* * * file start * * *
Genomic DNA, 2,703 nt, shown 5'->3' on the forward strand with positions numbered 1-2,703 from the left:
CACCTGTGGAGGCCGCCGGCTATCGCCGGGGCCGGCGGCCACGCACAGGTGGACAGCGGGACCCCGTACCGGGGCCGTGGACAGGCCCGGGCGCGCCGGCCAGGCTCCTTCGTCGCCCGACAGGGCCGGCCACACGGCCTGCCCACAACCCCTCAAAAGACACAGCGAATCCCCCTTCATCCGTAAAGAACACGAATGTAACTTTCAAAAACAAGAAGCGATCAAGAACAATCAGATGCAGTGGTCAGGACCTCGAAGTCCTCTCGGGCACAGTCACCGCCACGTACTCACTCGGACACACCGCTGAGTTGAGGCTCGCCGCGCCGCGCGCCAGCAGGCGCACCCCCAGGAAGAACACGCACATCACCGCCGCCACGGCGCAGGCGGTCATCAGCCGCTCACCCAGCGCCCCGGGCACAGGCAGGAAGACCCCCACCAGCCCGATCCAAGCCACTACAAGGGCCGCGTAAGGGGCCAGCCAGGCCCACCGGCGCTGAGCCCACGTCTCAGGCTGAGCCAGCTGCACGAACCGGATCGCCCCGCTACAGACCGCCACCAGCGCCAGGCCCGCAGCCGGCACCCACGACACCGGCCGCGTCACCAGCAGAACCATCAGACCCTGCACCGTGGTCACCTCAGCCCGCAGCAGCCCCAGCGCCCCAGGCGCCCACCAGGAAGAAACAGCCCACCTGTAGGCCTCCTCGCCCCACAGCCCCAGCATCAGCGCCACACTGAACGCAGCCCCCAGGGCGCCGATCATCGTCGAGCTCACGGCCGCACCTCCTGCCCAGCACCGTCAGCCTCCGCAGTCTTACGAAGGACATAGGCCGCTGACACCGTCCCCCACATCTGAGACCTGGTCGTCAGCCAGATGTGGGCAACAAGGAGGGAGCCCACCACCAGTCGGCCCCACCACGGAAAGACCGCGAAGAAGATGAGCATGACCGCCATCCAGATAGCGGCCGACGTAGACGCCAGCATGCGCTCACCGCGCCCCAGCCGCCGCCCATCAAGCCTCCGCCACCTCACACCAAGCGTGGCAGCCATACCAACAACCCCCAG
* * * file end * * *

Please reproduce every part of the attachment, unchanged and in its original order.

Genomic DNA, 2,703 nt, shown 5'->3' on the forward strand with positions numbered 1-2,703 from the left:
CACCTGTGGAGGCCGCCGGCTATCGCCGGGGCCGGCGGCCACGCACAGGTGGACAGCGGGACCCCGTACCGGGGCCGTGGACAGGCCCGGGCGCGCCGGCCAGGCTCCTTCGTCGCCCGACAGGGCCGGCCACACGGCCTGCCCACAACCCCTCAAAAGACACAGCGAATCCCCCTTCATCCGTAAAGAACACGAATGTAACTTTCAAAAACAAGAAGCGATCAAGAACAATCAGATGCAGTGGTCAGGACCTCGAAGTCCTCTCGGGCACAGTCACCGCCACGTACTCACTCGGACACACCGCTGAGTTGAGGCTCGCCGCGCCGCGCGCCAGCAGGCGCACCCCCAGGAAGAACACGCACATCACCGCCGCCACGGCGCAGGCGGTCATCAGCCGCTCACCCAGCGCCCCGGGCACAGGCAGGAAGACCCCCACCAGCCCGATCCAAGCCACTACAAGGGCCGCGTAAGGGGCCAGCCAGGCCCACCGGCGCTGAGCCCACGTCTCAGGCTGAGCCAGCTGCACGAACCGGATCGCCCCGCTACAGACCGCCACCAGCGCCAGGCCCGCAGCCGGCACCCACGACACCGGCCGCGTCACCAGCAGAACCATCAGACCCTGCACCGTGGTCACCTCAGCCCGCAGCAGCCCCAGCGCCCCAGGCGCCCACCAGGAAGAAACAGCCCACCTGTAGGCCTCCTCGCCCCACAGCCCCAGCATCAGCGCCACACTGAACGCAGCCCCCAGGGCGCCGATCATCGTCGAGCTCACGGCCGCACCTCCTGCCCAGCACCGTCAGCCTCCGCAGTCTTACGAAGGACATAGGCCGCTGACACCGTCCCCCACATCTGAGACCTGGTCGTCAGCCAGATGTGGGCAACAAGGAGGGAGCCCACCACCAGTCGGCCCCACCACGGAAAGACCGCGAAGAAGATGAGCATGACCGCCATCCAGATAGCGGCCGACGTAGACGCCAGCATGCGCTCACCGCGCCCCAGCCGCCGCCCATCAAGCCTCCGCCACCTCACACCAAGCGTGGCAGCCATACCAACAACCCCCAG